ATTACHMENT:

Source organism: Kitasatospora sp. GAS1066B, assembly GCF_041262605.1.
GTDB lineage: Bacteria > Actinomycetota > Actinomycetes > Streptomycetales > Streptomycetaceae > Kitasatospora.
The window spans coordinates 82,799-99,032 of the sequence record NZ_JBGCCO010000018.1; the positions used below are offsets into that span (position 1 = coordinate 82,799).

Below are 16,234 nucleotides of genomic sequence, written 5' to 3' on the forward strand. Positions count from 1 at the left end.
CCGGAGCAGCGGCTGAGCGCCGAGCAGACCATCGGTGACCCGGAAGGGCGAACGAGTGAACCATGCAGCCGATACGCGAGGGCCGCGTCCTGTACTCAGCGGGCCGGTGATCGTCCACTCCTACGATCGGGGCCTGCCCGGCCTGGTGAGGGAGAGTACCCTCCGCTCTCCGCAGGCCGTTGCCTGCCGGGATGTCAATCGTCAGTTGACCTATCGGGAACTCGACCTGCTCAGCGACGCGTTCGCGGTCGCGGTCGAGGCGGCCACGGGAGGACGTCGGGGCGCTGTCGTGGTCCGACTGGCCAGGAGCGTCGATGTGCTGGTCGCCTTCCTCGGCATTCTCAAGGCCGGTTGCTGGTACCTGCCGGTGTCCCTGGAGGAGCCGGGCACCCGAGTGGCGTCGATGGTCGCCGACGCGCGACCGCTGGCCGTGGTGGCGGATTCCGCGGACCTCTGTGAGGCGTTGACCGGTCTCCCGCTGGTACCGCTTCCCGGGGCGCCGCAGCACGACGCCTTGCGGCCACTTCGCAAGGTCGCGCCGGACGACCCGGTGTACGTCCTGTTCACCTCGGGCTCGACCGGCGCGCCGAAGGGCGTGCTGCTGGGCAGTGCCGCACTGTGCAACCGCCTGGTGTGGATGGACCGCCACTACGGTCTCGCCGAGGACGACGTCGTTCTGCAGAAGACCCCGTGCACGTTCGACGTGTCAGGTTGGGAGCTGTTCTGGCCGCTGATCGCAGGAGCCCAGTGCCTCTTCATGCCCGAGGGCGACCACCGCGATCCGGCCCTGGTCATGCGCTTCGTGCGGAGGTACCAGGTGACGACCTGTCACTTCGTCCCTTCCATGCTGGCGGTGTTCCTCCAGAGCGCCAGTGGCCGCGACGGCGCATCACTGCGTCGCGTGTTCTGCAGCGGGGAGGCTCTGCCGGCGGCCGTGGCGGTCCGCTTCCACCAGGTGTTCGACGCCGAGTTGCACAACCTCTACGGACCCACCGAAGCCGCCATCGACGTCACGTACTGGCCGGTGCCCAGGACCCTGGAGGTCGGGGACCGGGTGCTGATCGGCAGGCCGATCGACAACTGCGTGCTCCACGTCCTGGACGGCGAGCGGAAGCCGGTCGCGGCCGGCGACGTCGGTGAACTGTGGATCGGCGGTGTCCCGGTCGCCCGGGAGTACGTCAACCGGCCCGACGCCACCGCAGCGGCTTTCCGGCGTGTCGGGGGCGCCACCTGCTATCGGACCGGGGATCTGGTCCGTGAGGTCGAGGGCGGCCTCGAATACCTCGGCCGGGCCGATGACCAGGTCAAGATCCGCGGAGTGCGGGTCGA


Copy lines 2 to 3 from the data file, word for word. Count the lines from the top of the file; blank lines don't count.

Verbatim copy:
GTDB lineage: Bacteria > Actinomycetota > Actinomycetes > Streptomycetales > Streptomycetaceae > Kitasatospora.
The window spans coordinates 82,799-99,032 of the sequence record NZ_JBGCCO010000018.1; the positions used below are offsets into that span (position 1 = coordinate 82,799).